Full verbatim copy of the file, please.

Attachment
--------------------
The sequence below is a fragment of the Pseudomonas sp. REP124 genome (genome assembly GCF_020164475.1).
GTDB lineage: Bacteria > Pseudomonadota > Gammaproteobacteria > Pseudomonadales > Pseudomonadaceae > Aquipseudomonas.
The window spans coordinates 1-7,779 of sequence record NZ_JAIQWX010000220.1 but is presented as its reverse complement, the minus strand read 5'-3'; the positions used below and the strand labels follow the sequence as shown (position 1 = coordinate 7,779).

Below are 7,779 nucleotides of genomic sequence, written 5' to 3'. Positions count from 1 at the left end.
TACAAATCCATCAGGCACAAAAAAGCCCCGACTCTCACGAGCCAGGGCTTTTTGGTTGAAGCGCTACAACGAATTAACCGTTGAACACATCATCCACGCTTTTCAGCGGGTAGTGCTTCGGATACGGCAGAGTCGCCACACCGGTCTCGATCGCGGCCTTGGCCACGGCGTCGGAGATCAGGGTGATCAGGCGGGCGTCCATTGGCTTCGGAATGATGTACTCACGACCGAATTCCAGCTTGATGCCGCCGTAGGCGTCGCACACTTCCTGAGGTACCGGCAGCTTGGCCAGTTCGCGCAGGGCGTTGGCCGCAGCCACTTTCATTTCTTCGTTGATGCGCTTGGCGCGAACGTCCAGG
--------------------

The sequence below is a fragment of the Pseudomonas sp. REP124 genome (genome assembly GCF_020164475.1).
GTDB lineage: Bacteria > Pseudomonadota > Gammaproteobacteria > Pseudomonadales > Pseudomonadaceae > Aquipseudomonas.
The window spans coordinates 1-7,779 of sequence record NZ_JAIQWX010000220.1 but is presented as its reverse complement, the minus strand read 5'-3'; the positions used below and the strand labels follow the sequence as shown (position 1 = coordinate 7,779).

Below are 7,779 nucleotides of genomic sequence, written 5' to 3'. Positions count from 1 at the left end.
TACAAATCCATCAGGCACAAAAAAGCCCCGACTCTCACGAGCCAGGGCTTTTTGGTTGAAGCGCTACAACGAATTAACCGTTGAACACATCATCCACGCTTTTCAGCGGGTAGTGCTTCGGATACGGCAGAGTCGCCACACCGGTCTCGATCGCGGCCTTGGCCACGGCGTCGGAGATCAGGGTGATCAGGCGGGCGTCCATTGGCTTCGGAATGATGTACTCACGACCGAATTCCAGCTTGATGCCGCCGTAGGCGTCGCACACTTCCTGAGGTACCGGCAGCTTGGCCAGTTCGCGCAGGGCGTTGGCCGCAGCCACTTTCATTTCTTCGTTGATGCGCTTGGCGCGAACGTCCAGG